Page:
Capturing Transience: Urban Exploration Photography

Capturing transience: urban exploration photography

Failed Architecture interviewed photographer Matthew Emmett about his fascination for impermanence, ruins, and engaging with the history of places

Urban exploration and ruin photography have gained enormous popularity in recent years. Naturally, Failed Architecture is interested in this trend, as well as in the increasing fascination with urban decay. In this vein, we talked to photographer Matthew Emmett, who runs Forgotten Heritage Photography, about the views and motivations of an urban explorer (although he prefers to call himself a heritage photographer).

Following the interview is a selection of photos Matthew kindly shared with us.

Can you explain why the places you photograph fascinate you?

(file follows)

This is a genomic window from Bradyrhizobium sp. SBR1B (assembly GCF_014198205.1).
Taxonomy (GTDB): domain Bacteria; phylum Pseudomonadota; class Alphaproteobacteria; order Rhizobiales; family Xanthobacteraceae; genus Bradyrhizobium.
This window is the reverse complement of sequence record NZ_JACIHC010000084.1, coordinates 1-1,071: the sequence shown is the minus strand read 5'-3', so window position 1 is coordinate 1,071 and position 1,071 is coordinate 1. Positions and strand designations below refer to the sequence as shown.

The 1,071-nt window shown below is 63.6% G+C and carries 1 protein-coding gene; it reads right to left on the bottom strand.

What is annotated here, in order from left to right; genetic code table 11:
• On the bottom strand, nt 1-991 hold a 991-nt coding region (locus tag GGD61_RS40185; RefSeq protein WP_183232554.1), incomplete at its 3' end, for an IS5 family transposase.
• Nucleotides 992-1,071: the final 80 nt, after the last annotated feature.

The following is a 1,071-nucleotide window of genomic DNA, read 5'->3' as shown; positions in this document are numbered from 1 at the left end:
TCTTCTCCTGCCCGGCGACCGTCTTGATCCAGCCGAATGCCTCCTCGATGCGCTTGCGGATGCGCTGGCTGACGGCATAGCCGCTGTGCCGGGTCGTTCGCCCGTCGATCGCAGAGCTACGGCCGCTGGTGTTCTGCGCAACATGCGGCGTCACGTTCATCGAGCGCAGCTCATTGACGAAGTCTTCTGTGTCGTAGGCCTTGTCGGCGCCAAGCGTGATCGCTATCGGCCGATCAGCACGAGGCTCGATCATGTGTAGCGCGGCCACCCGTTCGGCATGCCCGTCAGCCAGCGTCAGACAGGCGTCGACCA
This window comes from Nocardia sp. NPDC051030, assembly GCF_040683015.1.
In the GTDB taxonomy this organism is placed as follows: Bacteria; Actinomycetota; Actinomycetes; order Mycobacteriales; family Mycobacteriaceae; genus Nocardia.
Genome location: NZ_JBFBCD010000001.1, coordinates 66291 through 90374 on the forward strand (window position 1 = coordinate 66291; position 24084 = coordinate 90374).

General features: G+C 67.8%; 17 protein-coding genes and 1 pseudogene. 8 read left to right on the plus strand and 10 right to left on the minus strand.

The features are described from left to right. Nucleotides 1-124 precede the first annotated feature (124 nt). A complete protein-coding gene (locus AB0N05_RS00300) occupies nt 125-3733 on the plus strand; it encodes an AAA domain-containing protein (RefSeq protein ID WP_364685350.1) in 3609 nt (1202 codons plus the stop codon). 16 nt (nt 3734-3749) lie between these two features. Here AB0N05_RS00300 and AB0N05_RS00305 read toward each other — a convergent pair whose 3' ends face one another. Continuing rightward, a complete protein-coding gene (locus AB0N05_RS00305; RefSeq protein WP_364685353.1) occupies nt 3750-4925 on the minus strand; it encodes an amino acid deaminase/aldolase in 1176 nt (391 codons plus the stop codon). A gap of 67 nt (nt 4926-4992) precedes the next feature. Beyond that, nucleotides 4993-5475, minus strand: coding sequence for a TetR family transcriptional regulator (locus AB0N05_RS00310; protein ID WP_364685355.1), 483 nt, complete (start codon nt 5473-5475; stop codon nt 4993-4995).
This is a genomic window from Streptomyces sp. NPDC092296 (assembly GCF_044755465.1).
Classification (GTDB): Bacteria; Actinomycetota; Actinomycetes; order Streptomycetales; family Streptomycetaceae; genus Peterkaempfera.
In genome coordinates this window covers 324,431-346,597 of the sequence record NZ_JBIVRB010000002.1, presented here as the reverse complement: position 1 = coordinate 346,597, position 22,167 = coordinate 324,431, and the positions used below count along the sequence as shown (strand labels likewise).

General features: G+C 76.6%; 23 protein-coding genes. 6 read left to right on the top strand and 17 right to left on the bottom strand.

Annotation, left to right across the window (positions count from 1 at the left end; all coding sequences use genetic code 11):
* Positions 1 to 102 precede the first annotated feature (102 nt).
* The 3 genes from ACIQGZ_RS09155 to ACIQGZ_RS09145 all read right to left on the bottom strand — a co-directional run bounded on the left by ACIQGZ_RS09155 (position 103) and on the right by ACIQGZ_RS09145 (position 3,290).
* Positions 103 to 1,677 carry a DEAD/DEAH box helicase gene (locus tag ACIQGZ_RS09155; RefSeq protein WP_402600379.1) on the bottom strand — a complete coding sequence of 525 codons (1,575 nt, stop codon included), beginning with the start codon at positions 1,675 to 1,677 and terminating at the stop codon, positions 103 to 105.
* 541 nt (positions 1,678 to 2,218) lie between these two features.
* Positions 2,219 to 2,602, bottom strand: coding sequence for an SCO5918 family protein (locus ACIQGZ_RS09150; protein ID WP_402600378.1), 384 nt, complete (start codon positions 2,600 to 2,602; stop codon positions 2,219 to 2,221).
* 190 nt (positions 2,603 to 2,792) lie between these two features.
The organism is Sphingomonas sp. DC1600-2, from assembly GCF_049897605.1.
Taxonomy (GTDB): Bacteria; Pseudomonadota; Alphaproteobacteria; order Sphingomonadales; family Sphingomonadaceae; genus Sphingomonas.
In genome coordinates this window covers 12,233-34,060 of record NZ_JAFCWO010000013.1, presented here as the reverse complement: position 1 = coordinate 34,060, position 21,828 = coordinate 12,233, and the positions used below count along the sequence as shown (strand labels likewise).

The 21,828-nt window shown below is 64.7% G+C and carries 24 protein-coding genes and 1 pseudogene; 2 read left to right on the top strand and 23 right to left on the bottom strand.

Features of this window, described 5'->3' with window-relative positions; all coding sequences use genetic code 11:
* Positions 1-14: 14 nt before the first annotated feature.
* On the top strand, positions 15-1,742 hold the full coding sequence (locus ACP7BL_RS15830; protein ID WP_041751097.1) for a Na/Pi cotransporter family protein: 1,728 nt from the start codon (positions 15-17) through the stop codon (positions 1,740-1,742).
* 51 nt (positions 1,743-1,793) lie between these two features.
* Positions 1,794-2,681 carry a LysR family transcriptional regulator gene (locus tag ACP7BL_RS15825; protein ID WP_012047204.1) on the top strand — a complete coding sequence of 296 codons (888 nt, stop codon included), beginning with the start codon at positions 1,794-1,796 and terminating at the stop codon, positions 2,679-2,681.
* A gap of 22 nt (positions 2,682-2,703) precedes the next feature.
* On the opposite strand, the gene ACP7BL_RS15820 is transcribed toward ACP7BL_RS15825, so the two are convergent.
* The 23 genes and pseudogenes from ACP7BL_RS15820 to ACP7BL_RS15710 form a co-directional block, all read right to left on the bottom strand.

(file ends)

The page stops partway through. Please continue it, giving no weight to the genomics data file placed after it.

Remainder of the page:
There is a thrill in exploring an environment that allows you to step into a previously unknown world and discover something first-hand, taking your time and noting the details as you go. Having a camera with me allows me to prolong that thrill long after the building is gone. It’s an often quoted cliché but there really is a strong sense of palpable history present in abandoned buildings, the items left behind like paperwork in a drawer or plaques or signs in an industrial plant, allow you a glimpse into the past. I consider experiencing these places to be a great privilege.


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